Introducing the Great Wall at Jinshanling
Dating back to the Northern Qi Dynasty (550-577), the wall, fortresses and passes were constructed in this area. When the Ming Dynasty was established in 1368, General Xu Da was dispatched to rebuild the wall between the Shanhaiguan Pass in the east and Juyongguan Pass in the west. Again in 1567, General Tan Lun and Qi Jiguang were appointed to guard the northern frontier of the capital in this area. Qijiguang spent 16 years to repair and reconstruct the wall of a total length more than 1,200 kilometers in the northern frontier.
Jinshanling Great Wall has two unique features: high density of watchtowers and Barrier Wall. The Wall is about 10.5 kilometers long with 67 watchtowers, 2 beacon towers and 5 main passes. The general interval of the watchtowers on the wall is about 100 meters, but in some places with more complex terrain, the interval is only 50 to 60 meters. Such density of the watchtowers is rarely seen on the entire length of the Great Wall. The Barrier Wall was built on the top inside the Great Wall, vertical and parallel to the battlements. It is 2.5 meters high with peep holes and arrow holes in it. It served as the second barrier when the enemy succeeded climbing up the Great Wall.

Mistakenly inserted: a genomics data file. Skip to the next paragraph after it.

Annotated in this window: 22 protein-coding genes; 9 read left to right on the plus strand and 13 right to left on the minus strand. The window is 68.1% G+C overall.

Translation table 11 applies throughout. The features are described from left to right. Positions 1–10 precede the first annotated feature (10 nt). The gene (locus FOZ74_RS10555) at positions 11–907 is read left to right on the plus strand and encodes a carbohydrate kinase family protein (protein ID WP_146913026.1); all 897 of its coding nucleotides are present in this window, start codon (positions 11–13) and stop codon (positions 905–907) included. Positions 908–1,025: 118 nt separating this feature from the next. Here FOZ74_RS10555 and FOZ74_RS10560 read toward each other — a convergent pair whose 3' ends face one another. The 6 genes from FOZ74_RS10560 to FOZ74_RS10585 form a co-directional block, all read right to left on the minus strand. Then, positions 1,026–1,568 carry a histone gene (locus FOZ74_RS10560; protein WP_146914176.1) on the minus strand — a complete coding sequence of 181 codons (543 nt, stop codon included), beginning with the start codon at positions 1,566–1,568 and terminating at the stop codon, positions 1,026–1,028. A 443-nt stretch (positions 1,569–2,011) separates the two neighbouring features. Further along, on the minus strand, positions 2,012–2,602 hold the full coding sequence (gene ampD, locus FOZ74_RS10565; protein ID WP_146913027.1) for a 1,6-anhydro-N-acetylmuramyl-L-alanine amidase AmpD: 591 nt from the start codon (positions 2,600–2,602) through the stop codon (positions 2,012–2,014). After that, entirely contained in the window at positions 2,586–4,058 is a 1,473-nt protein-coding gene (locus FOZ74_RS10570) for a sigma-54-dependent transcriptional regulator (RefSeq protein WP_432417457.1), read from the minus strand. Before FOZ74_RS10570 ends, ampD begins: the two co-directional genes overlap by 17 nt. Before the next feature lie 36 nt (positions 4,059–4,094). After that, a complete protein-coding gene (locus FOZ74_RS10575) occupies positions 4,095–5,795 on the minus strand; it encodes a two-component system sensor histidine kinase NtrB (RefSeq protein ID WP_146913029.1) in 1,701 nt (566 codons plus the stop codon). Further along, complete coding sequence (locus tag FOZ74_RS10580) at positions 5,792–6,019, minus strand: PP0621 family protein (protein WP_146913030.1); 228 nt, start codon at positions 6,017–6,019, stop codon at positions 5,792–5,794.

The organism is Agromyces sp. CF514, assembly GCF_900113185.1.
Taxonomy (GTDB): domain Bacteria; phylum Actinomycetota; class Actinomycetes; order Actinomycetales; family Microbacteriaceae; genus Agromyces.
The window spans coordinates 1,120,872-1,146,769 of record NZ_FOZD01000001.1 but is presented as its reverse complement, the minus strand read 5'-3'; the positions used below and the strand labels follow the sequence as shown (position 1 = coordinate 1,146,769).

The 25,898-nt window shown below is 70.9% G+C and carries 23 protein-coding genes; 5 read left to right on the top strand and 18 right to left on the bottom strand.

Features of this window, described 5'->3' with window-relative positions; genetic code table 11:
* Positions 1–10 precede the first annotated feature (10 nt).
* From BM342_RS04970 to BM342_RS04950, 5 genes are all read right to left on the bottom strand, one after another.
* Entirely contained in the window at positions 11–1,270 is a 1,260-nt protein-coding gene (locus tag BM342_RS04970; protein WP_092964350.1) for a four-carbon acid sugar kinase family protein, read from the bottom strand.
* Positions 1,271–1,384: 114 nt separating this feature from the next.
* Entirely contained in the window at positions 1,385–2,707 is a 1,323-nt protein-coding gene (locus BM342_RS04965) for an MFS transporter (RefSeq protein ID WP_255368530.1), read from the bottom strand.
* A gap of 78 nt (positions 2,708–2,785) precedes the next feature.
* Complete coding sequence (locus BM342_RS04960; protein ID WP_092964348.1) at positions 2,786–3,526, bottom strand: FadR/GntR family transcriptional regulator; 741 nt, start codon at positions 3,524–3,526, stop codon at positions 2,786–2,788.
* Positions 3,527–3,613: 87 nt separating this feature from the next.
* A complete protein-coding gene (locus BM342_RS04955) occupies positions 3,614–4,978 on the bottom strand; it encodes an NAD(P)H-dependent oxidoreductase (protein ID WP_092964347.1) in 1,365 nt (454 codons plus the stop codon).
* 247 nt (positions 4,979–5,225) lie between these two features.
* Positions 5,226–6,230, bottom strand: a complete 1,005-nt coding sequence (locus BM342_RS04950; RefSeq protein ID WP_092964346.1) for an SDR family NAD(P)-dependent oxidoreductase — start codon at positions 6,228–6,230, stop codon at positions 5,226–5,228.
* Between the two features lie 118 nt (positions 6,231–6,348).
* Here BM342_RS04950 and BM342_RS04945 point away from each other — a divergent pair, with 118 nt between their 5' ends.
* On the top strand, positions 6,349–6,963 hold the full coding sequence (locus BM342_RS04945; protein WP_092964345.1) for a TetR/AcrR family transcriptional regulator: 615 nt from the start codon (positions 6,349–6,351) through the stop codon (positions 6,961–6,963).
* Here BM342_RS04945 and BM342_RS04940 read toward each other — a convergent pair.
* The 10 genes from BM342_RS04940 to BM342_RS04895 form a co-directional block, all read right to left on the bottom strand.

The Great Wall at the Jinshanling is about 7 meters high, 6 meters wide, and built of rectangular slabs of stone. The brick-paved walkway along the top of the wall is 4 meters wide and the crenellated openings 2 meters wide. There are small holes in the merlons for watching and shooting arrows. There are also special openings between the crenels to insert flags for display or signal transmission. The elevation in Jinshanling is about 700 meters above sea level. Based on huge stone bars, the Great Wall was then made by huge bricks, each of which weighed about 12 kilograms. Featuring various structures and having various functions, the watchtowers in Jinshanling are either one-story or two-story. On the first floor there are some windows for shooting arrows. The roofs of the towers are many and varied, flat, arched, quadrangular or octagonal. Some are used to store weapons and hay. Others are used as soldiers’ bedrooms. Among them, the most famous two are the Big and Small Jinshan Watchtowers.